The number of properties sold by local authorities under the Right to Buy scheme has increased by 10% in the past year, new figures have revealed.
The statistics from the Department for Communities and Local Government showed that in 2016-17, 13,416 homes were sold under Right to Buy by councils.
The average discount for these properties was 43% of the selling price, 16 percentage points higher than in 2011-12.
Overall, 23,186 social homes were sold in 2016-17, which is 0.6% of the total social housing stock.
Gavin Smart, deputy chief executive at the Chartered Institute of Housing (CIH), said: ‘These figures emphasise just how much further we need to go to make sure we have enough social rented homes available – today’s statistics show that 23,186 social homes were sold in 2016-17, while figures released earlier this month revealed that the number of new social rented homes delivered dropped to 5,380, down from 39,560 in 2010/11.’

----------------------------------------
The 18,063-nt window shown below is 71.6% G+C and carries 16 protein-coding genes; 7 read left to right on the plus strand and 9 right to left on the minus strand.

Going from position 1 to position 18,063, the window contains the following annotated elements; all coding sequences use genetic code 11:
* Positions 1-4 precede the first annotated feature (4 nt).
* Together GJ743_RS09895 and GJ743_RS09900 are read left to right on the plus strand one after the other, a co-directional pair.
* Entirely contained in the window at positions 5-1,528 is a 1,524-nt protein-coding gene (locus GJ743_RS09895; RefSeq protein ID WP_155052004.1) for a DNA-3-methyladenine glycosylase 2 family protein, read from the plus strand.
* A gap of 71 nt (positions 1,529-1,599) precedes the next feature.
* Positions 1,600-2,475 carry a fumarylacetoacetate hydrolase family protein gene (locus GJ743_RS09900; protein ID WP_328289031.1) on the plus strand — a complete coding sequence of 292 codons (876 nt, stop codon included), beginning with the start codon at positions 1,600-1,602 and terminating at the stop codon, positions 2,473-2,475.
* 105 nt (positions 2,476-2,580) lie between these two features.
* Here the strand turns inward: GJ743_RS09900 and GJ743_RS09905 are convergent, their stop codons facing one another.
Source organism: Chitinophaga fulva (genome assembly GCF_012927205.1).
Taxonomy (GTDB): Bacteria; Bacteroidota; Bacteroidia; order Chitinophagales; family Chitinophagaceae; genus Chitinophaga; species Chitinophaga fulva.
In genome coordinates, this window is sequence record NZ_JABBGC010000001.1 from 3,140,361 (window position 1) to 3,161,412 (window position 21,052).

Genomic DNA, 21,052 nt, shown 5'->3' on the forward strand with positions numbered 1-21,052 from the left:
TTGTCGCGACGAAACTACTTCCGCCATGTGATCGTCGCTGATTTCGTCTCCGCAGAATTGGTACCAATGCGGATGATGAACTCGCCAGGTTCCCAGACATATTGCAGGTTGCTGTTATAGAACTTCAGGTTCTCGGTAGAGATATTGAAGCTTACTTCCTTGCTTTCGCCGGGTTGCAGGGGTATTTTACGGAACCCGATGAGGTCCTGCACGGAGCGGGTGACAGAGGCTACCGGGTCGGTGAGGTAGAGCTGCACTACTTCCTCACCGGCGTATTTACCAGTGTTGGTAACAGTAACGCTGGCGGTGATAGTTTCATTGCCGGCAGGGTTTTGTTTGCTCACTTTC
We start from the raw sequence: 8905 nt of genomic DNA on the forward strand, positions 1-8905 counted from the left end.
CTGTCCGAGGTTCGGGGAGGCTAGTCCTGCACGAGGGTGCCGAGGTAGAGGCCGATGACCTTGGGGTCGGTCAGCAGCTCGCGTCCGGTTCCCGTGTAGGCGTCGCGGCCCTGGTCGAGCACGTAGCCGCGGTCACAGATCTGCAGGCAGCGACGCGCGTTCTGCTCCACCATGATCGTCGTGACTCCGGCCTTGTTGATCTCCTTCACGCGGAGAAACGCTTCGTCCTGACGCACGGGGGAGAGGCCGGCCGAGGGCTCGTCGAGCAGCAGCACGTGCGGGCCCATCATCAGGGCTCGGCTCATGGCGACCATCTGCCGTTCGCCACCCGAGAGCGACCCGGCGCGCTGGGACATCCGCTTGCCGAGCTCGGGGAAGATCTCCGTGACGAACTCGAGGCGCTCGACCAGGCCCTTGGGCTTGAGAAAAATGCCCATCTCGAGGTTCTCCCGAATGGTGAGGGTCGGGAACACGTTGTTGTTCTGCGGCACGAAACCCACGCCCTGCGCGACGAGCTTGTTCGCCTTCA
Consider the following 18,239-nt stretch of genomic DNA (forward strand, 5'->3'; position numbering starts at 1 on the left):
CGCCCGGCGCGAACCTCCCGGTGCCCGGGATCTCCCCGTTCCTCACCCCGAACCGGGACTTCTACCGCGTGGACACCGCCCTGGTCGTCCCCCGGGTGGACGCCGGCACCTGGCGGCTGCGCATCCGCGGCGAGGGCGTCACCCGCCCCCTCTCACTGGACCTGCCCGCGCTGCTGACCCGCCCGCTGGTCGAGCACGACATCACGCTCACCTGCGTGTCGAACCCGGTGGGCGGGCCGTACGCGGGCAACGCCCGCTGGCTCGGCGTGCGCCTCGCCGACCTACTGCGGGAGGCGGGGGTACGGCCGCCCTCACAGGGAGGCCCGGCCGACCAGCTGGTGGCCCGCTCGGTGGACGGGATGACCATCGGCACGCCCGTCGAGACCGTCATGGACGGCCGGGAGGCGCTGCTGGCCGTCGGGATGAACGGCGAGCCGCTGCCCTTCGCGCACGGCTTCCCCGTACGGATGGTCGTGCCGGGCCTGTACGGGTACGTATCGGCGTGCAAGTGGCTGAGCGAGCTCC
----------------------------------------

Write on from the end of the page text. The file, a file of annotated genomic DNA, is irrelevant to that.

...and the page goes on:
Analysis by the CIH warned that nearly 250,000 homes for social rent could be lost between 2012 and 2020.
Mr Smart added: ‘If the government is going to meet its new target to deliver 300,000 homes a year, councils will have to play a major part. The chancellor’s decision to relax borrowing caps for councils in high demand areas is very positive, but we hope to see the government build on this move so that we see a return to the levels of council house building we need.
‘Ministers could also take action to help councils build more homes to replace those sold through right to buy, by allowing them to keep 100 per cent of the receipts for example.’
Research published earlier this year warned council homes are being sold off almost three times faster than local authorities can replace them.